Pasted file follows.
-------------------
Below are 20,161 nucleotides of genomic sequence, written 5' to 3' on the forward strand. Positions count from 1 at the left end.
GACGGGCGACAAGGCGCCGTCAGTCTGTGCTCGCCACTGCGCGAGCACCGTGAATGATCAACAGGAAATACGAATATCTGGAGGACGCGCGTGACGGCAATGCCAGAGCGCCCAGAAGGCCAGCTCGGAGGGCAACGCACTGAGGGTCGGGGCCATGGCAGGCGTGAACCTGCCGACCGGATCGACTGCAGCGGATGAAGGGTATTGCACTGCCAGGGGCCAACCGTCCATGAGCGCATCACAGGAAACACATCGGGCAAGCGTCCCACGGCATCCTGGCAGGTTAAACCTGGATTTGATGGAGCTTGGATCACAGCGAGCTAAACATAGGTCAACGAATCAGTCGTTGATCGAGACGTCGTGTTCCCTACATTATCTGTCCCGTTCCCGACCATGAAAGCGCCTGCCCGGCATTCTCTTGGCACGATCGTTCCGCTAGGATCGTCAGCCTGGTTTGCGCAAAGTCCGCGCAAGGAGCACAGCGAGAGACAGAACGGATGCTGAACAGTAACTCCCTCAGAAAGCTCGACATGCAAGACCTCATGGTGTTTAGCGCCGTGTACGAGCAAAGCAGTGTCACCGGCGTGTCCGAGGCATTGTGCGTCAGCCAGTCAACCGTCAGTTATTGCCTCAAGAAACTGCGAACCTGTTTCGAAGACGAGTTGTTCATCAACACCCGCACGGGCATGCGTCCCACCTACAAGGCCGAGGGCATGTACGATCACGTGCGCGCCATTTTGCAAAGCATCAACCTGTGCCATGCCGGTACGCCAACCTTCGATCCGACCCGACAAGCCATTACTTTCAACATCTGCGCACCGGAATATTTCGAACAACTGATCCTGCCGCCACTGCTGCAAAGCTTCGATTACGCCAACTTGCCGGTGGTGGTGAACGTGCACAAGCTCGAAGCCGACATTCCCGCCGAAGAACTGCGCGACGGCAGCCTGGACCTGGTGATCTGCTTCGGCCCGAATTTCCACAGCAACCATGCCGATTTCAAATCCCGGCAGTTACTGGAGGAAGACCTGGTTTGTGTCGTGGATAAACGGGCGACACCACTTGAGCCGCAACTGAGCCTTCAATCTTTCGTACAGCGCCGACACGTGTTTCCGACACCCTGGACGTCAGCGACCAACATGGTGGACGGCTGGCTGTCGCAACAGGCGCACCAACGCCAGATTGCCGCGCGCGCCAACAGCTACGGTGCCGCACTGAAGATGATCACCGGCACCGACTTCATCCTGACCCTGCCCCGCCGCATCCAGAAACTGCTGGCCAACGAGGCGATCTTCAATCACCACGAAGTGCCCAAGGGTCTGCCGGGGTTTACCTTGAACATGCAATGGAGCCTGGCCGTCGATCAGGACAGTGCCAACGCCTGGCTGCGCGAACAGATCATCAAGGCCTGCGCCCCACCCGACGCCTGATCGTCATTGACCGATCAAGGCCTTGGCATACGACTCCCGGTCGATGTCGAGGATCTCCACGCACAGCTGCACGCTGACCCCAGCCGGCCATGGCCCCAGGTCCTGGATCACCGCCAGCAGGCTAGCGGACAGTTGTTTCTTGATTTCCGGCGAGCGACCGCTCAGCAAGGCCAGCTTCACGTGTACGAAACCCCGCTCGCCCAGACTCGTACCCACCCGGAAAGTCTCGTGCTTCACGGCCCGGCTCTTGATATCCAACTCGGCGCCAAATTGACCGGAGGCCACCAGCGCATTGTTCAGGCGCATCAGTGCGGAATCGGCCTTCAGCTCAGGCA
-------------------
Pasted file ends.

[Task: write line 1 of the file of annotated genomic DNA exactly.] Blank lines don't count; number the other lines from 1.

Below are 20,161 nucleotides of genomic sequence, written 5' to 3' on the forward strand. Positions count from 1 at the left end.